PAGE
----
Blog post by Randi Richardson
Harold Franklin Hayes was born in Marion County, Indiana, on February 6, 1925, to John Michael and Daisy “Fern” (Baugh) Hayes. He had an older sister named Rosemary at the time of his birth and would eventually have a younger sister, Hannah. Harold’s paternal grandfather, John Joseph Hayes, was a native of Ireland who, according to various census records, was naturalized about 1893.
Harold, in all probability, knew his grandfather as both families lived in the same community and John didn’t die until Harold was about 17. On the other hand, Harold came from a broken home. Sometime between 1930 and 1932, when Harold would have been between 5 and 7, his father disappeared and his mother, Fern, moved in with Earl Webb. The newly joined couple settled in Monroe County where Fern gave birth to three more children with Earl: Katherine/Kathleen, Robert Earl and Donald Keith. So it’s quite possible that Fern severed the ties with her first husband’s family when the children he fathered were quite young.
Melissa, a native and resident of Monroe County, is one of Harold’s grandchildren. After developing a curiosity about her ancestors, she began researching the Hayes family. When she discovered that her great great grandfather was from Ireland, she added a visit to the country of his birth to her bucket list. However, she was stymied because Ireland is about the size of Indiana. If she could only narrow down the location, her visit would be infinitely more meaningful.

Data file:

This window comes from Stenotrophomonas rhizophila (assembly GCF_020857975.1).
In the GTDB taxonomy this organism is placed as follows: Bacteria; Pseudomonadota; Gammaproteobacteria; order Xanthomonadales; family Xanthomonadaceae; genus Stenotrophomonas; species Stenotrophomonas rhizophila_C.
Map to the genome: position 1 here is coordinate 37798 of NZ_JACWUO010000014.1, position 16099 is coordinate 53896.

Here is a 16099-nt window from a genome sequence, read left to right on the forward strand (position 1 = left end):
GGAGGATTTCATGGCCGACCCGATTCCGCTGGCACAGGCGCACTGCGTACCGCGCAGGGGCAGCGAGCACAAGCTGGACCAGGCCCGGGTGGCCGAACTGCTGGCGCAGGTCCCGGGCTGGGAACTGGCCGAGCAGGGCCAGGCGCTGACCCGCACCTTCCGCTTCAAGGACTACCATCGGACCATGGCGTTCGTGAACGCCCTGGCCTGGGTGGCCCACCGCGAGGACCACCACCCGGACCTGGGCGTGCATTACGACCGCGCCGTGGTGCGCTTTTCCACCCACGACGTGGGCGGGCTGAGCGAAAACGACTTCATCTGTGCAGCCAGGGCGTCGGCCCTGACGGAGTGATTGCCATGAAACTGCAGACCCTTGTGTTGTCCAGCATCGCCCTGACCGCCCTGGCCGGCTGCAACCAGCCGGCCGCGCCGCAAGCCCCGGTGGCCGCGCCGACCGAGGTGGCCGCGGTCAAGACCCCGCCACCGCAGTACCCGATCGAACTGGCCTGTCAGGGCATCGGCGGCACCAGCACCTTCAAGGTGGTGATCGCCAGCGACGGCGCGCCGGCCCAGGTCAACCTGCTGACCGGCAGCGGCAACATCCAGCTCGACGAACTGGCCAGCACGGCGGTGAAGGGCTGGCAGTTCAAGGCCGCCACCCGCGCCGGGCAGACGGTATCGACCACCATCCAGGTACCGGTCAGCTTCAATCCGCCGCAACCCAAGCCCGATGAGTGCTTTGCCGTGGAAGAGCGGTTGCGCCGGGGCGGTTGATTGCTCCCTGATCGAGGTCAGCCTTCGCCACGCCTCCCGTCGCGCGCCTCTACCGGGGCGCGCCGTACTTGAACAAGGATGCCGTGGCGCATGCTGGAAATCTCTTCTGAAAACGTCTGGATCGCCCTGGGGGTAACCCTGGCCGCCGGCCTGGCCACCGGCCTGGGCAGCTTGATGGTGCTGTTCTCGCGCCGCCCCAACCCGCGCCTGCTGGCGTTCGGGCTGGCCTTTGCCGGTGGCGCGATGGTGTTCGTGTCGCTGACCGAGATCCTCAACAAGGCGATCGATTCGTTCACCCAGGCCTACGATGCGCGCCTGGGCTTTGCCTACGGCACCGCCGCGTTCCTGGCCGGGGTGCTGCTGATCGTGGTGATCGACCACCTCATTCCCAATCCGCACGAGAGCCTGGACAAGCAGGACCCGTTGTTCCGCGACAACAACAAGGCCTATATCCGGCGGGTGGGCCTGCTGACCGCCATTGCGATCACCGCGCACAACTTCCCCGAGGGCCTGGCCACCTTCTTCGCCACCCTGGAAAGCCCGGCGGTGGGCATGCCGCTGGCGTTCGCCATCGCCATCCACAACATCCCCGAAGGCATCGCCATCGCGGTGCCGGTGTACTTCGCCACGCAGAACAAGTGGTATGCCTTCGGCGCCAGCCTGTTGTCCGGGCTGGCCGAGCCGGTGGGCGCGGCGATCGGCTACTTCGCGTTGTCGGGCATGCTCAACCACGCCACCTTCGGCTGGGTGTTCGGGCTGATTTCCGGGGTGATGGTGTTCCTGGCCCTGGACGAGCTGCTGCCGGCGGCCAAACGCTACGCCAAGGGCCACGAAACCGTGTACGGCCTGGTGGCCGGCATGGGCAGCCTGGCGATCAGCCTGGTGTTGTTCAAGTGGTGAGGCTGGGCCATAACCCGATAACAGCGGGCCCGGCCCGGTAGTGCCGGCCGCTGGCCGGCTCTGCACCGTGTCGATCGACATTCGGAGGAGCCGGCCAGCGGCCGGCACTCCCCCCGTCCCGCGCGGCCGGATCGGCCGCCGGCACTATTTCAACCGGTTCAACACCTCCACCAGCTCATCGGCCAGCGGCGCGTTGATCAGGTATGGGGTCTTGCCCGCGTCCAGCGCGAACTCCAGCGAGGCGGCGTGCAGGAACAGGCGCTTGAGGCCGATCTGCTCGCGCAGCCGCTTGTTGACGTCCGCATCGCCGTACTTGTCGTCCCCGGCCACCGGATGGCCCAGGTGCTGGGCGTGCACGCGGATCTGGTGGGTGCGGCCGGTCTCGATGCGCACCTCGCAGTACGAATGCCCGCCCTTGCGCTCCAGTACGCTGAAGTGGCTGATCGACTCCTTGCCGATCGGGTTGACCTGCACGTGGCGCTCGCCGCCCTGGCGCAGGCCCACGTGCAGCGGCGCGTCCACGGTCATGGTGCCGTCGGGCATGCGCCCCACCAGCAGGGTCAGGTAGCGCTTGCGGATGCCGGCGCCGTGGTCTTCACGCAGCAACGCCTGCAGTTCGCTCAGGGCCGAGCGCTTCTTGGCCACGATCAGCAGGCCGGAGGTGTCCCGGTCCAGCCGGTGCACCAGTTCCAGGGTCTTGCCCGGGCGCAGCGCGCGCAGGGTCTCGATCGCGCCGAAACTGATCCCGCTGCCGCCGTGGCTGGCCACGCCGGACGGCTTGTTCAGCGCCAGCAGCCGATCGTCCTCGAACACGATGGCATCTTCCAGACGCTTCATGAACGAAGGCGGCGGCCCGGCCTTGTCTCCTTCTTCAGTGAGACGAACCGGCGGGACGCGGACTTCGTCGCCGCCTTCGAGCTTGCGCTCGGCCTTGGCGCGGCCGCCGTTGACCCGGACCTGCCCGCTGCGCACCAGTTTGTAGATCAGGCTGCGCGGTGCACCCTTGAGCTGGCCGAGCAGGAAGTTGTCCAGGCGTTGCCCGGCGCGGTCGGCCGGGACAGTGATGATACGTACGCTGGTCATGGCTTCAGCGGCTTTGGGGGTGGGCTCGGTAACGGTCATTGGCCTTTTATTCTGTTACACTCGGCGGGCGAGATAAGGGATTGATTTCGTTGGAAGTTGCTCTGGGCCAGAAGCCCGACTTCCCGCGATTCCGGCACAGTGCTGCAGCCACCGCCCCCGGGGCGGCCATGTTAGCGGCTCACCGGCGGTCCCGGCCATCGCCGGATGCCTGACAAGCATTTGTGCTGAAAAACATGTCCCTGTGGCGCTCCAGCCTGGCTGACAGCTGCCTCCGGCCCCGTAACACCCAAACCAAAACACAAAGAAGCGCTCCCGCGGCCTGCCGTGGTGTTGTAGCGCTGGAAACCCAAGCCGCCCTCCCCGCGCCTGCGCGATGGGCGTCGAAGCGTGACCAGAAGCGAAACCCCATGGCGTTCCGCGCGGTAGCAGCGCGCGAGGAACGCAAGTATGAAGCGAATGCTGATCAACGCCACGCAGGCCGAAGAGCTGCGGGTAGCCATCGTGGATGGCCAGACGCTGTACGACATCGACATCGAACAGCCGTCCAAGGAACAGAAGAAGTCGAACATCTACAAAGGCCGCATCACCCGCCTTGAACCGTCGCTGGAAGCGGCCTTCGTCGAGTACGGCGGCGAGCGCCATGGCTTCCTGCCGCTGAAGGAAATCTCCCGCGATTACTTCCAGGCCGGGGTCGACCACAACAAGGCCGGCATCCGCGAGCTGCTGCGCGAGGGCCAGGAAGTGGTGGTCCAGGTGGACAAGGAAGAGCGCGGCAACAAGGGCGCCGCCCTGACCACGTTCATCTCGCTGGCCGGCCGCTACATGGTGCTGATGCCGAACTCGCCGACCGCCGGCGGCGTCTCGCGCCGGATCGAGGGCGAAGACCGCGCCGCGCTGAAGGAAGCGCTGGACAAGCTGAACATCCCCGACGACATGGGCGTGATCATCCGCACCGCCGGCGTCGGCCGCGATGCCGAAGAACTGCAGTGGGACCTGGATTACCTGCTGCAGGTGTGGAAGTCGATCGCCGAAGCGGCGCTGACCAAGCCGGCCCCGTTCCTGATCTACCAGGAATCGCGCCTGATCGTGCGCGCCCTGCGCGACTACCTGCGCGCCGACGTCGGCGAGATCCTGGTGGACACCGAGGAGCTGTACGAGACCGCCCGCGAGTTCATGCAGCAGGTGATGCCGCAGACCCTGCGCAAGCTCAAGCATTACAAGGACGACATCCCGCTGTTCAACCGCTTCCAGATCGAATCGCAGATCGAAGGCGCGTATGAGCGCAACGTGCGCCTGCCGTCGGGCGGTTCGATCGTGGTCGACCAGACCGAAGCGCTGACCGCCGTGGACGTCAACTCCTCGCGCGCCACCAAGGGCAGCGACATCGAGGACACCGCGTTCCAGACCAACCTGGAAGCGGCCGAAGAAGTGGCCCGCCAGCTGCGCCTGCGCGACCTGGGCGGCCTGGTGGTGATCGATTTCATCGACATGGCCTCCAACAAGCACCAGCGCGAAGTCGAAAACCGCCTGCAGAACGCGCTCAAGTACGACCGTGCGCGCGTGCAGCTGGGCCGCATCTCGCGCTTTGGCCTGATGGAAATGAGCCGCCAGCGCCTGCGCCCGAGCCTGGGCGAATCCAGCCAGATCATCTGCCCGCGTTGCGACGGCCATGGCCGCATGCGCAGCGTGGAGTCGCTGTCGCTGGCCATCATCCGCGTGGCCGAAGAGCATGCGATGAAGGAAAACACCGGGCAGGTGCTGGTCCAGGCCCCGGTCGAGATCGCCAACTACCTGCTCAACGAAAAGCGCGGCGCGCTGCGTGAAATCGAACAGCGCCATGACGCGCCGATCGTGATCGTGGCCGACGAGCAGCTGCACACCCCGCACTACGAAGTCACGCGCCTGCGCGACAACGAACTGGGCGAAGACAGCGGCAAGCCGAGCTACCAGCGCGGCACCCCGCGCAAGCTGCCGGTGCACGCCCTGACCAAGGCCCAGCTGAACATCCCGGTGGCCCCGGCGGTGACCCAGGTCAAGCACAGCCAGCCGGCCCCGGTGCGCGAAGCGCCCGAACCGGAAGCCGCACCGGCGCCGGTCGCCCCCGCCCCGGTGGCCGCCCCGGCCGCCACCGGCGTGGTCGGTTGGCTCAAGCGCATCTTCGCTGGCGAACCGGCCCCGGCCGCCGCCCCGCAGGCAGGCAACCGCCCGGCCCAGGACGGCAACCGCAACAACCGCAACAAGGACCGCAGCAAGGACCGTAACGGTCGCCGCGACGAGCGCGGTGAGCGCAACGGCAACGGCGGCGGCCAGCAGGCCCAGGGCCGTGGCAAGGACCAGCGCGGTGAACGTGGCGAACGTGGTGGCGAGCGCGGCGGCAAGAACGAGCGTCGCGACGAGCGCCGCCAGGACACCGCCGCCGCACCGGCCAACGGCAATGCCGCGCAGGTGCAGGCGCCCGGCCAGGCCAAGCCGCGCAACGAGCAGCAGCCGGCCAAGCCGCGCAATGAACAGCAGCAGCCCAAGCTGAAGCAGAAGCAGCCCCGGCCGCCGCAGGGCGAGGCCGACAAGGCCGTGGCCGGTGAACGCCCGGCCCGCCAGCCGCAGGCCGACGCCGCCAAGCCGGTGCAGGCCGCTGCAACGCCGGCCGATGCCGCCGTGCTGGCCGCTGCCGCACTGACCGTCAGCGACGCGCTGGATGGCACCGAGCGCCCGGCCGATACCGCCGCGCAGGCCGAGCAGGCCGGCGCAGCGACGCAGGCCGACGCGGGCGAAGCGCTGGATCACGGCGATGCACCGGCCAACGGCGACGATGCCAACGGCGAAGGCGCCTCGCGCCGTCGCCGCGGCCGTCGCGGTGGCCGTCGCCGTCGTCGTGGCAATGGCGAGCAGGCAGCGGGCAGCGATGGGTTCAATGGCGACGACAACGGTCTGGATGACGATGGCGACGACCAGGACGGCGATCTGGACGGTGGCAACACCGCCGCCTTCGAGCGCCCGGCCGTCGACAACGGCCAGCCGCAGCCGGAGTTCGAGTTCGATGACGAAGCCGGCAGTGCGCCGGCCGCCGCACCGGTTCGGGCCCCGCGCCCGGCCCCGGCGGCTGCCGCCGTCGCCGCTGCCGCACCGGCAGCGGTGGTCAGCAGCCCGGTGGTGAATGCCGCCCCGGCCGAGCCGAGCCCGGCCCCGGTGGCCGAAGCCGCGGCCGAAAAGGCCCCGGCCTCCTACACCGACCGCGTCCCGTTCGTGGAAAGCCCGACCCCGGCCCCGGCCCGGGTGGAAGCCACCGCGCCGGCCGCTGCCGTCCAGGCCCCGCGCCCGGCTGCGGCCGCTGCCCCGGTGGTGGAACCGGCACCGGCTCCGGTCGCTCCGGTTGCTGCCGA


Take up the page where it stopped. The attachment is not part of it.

Given that a review of census records and vital records did not reveal the birthplace of John Joseph Hayes, Melissa searched for his naturalization record. The Indiana Archives at Indianapolis has many of the original naturalization records from around the state. They have been indexed, abstracted and made available online through the Archives. A naturalization record for John Joseph was located among Marion County Records.
What Melissa discovered is that John Joseph was not naturalized in 1893 as was indicated in census records. He came to American in 1893 but didn’t declare his intention to become a U. S. citizen until 1917. The declaration, which was good for seven years, could be used to apply for the Petition of Naturalization and ultimately, upon approval, a Certificate of Naturalization would be issued with the original given to the new citizen and a copy going to the court to prove it was issued.
In 1923, a year before John Joseph’s declaration was due to expire, he filed his Petition for Naturalization in the Marion County, Indiana, Superior Court. The document provides a lot of information, some not noted in the Declaration document, including the names and dates of birth of his six children. This additional information made it possible to verify that the John Joseph Hayes who completed the document was one and the same John Joseph Hayes the ancestor of Melissa.
Others, like Melissa, who have an ancestor that immigrated to America and became naturalized or began the naturalization process but did not necessarily complete it, would be wise to seek out any documents related to the process. Those documents may well include valuable information not available elsewhere. Look for the documents in places where the immigrant resided.